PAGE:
Animal Farm by George Orwell was first published on this day in 1945. A satirical allegory of Soviet totalitarianism.
‘”Boxer!” cried Clover in a terrible voice. “Boxer! Get out! Get out quickly! They’re taking you to your death!”
All the animals took up the cry of “Get out, Boxer, get out!” But the van was already gathering speed and drawing away from them. It was uncertain whether Boxer had understood what Clover had said. But a moment later his face disappeared from the window and there was the sound of a tremendous drumming of hoofs inside the van. He was trying to kick his way out. The time had been when a few kicks from Boxer’s hoofs would have smashed the van to matchwood. But alas! his strength had left him; and in a few moments the sound of drumming hoofs grew fainter and died away. In desperation the animals began appealing to the two horses which drew the van to stop. “Comrades, comrades!” they shouted. “Don’t take your own brother to his death! ” But the stupid brutes, too ignorant to realise what was happening, merely set back their ears and quickened their pace. Boxer’s face did not reappear at the window. Too late, someone thought of racing ahead and shutting the five-barred gate; but in another moment the van was through it and rapidly disappearing down the road. Boxer was never seen again.’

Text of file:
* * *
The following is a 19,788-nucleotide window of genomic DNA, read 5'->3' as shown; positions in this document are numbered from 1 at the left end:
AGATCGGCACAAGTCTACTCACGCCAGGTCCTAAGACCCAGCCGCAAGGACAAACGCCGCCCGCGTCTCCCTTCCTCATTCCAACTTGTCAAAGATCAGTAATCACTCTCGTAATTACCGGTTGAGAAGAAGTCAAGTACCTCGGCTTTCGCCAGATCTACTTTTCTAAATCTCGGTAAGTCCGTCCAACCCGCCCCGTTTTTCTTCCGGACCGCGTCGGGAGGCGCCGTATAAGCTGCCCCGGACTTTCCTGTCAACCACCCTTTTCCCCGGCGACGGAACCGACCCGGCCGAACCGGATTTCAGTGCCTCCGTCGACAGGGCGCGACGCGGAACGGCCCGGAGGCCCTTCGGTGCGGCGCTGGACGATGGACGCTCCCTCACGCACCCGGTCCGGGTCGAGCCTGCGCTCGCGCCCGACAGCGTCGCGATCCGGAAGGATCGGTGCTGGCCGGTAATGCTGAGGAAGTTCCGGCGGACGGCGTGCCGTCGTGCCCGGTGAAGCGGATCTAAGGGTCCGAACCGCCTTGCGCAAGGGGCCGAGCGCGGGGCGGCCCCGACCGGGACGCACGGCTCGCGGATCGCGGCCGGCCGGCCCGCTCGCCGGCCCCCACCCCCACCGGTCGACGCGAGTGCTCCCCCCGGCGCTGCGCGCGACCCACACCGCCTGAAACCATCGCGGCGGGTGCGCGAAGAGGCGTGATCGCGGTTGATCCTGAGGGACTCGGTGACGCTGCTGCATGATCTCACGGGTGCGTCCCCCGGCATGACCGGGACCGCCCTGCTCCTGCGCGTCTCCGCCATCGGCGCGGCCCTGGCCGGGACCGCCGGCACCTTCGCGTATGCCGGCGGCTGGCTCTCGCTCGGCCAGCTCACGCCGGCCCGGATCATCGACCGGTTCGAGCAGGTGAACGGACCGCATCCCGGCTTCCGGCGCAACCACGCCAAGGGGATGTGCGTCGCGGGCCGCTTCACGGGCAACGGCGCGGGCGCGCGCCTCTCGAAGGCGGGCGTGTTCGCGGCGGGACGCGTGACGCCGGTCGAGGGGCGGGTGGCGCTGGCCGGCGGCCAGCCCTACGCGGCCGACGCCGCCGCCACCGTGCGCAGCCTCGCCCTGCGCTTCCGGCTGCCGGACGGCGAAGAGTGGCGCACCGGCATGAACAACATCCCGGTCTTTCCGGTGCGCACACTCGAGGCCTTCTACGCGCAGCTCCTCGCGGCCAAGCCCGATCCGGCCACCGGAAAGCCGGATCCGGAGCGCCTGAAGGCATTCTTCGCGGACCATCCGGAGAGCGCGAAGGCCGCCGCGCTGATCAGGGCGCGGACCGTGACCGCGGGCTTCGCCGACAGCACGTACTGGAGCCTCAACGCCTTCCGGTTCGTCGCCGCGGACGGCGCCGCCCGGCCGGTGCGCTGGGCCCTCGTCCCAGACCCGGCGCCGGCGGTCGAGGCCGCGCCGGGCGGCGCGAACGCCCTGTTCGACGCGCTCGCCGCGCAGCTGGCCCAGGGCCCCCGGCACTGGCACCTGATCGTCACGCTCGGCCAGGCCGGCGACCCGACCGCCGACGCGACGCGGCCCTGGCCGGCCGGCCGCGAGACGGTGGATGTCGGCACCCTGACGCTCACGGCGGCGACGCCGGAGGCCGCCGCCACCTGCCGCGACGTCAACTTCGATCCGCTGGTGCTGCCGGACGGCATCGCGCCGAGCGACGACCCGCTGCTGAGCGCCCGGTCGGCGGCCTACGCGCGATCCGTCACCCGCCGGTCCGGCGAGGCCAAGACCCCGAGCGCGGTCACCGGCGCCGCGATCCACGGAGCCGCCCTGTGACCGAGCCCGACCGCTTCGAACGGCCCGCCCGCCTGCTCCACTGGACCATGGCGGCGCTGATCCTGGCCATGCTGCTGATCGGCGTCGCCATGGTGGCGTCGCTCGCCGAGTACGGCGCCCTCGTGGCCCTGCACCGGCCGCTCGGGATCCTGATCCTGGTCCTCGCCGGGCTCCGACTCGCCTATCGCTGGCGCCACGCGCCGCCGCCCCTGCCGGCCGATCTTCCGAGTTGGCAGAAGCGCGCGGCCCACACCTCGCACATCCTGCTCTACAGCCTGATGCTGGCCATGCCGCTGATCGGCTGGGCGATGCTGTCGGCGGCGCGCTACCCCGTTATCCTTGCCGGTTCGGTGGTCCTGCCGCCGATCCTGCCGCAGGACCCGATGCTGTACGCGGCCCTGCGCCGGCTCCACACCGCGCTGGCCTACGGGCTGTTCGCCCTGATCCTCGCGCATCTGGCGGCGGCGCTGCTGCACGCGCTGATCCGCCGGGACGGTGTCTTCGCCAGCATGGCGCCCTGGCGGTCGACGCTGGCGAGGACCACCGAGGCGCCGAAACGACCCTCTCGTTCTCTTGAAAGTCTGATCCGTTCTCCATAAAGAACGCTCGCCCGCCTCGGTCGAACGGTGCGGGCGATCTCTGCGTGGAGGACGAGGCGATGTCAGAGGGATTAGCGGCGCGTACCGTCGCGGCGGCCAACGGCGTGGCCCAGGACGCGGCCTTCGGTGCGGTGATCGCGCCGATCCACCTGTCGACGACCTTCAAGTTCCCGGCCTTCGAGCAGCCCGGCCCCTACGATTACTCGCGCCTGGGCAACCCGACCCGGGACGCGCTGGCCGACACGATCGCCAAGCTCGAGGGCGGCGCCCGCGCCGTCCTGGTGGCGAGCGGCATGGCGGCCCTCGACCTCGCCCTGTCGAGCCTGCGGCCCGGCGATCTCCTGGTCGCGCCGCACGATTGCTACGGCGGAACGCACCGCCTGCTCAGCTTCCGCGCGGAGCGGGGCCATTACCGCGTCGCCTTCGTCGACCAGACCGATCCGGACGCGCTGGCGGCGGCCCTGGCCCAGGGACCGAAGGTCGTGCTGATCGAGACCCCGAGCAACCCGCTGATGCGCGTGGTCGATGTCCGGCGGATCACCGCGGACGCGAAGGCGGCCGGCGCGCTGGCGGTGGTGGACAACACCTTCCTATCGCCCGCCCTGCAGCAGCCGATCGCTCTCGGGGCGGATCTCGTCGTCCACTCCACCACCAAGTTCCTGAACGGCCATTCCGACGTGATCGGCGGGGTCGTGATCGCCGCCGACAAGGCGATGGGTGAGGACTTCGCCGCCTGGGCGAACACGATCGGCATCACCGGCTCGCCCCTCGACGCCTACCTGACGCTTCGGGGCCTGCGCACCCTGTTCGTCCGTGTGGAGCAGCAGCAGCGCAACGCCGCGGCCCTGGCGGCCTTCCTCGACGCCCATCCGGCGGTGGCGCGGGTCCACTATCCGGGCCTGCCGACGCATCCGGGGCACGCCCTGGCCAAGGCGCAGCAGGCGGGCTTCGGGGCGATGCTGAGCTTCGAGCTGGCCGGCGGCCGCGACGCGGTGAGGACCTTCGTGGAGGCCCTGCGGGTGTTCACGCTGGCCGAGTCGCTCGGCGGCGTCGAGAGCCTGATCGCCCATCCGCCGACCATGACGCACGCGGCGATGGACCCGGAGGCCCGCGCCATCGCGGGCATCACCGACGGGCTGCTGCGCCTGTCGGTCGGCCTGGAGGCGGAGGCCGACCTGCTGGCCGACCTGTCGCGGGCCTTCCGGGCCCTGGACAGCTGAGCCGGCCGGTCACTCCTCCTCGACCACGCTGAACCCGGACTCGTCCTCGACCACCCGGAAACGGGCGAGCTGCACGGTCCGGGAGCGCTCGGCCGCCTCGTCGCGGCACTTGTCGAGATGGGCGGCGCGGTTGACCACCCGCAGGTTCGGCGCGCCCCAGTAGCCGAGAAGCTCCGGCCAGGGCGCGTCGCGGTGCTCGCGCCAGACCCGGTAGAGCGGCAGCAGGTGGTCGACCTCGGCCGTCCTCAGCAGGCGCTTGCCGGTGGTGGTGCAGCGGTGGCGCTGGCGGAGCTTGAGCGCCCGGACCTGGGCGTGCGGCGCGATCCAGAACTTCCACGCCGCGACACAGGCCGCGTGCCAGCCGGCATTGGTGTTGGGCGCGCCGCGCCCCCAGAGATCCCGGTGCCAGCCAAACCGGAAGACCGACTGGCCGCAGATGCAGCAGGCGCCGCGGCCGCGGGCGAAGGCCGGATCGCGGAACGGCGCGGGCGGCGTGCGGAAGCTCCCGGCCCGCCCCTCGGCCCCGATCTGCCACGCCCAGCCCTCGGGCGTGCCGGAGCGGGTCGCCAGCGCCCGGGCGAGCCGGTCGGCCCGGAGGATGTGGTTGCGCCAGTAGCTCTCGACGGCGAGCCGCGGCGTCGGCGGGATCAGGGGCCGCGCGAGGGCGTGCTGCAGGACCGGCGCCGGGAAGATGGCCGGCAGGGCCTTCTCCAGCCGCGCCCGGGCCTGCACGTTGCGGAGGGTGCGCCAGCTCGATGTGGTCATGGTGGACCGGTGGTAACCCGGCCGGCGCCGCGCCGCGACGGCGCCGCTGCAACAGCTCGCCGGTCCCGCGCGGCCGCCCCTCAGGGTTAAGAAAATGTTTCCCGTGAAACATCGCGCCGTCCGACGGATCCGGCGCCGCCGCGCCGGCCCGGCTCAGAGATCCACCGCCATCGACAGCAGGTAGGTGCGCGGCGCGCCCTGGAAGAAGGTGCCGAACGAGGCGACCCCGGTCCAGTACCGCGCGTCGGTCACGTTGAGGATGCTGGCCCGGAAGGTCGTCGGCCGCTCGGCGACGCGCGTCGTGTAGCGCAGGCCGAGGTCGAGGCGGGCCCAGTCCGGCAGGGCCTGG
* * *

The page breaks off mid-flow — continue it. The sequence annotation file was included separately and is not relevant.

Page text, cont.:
George Orwell, Chapter IX, Animal Farm
Richard Kuper reads two books which consider the grotesque realities of industrial meat production and the wilful 'forgetting' needed to accept them.
With industrial fishing creating problems on a global scale, direct action conservationists from the Sea Shepherd group are turning their attention to the Mediterranean. Wietse van der Werf reports
Grassroot support and pressure for new animal protection is growing, says Dave Neale, animal welfare director of Animals Asia Foundation
The eight books she'd take to the ends of the earth with her
Peter Tatchell picks the eight books he'd take to the ends of the earth with him
They're logging on to combat lagging labour laws, costly court proceedings, and outsourcing management, writes Gaia Caramazza
Finding a Voice: Asian women in Britain, by Amrit Wilson, reviewed by Maya Goodfellow